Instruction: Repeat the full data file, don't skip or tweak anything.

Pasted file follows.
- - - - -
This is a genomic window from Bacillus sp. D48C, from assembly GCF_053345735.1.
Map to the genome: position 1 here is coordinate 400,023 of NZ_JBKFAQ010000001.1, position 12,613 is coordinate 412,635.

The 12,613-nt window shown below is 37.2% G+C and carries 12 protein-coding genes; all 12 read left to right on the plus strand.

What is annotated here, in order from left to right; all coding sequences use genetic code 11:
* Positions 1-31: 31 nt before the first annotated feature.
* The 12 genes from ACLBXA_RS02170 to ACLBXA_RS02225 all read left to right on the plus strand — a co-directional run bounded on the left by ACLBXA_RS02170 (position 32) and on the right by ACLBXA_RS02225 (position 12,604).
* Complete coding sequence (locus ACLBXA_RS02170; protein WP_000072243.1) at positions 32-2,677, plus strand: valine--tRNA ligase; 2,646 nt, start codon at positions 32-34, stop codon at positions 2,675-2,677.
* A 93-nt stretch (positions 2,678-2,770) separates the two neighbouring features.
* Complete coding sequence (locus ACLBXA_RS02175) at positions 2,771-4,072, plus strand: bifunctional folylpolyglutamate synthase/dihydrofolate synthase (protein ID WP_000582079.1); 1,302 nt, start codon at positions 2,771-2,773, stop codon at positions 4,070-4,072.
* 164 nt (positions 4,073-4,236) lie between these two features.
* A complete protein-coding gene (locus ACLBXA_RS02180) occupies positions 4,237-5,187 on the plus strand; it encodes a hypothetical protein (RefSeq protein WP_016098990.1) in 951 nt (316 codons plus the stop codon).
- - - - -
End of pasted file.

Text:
This is a genomic window from Bacillus sp. D48C, from assembly GCF_053345735.1.
Map to the genome: position 1 here is coordinate 400,023 of NZ_JBKFAQ010000001.1, position 12,613 is coordinate 412,635.

The 12,613-nt window shown below is 37.2% G+C and carries 12 protein-coding genes; all 12 read left to right on the plus strand.

What is annotated here, in order from left to right; all coding sequences use genetic code 11:
* Positions 1-31: 31 nt before the first annotated feature.
* The 12 genes from ACLBXA_RS02170 to ACLBXA_RS02225 all read left to right on the plus strand — a co-directional run bounded on the left by ACLBXA_RS02170 (position 32) and on the right by ACLBXA_RS02225 (position 12,604).
* Complete coding sequence (locus ACLBXA_RS02170; protein WP_000072243.1) at positions 32-2,677, plus strand: valine--tRNA ligase; 2,646 nt, start codon at positions 32-34, stop codon at positions 2,675-2,677.
* A 93-nt stretch (positions 2,678-2,770) separates the two neighbouring features.
* Complete coding sequence (locus ACLBXA_RS02175) at positions 2,771-4,072, plus strand: bifunctional folylpolyglutamate synthase/dihydrofolate synthase (protein ID WP_000582079.1); 1,302 nt, start codon at positions 2,771-2,773, stop codon at positions 4,070-4,072.
* 164 nt (positions 4,073-4,236) lie between these two features.
* A complete protein-coding gene (locus ACLBXA_RS02180) occupies positions 4,237-5,187 on the plus strand; it encodes a hypothetical protein (RefSeq protein WP_016098990.1) in 951 nt (316 codons plus the stop codon).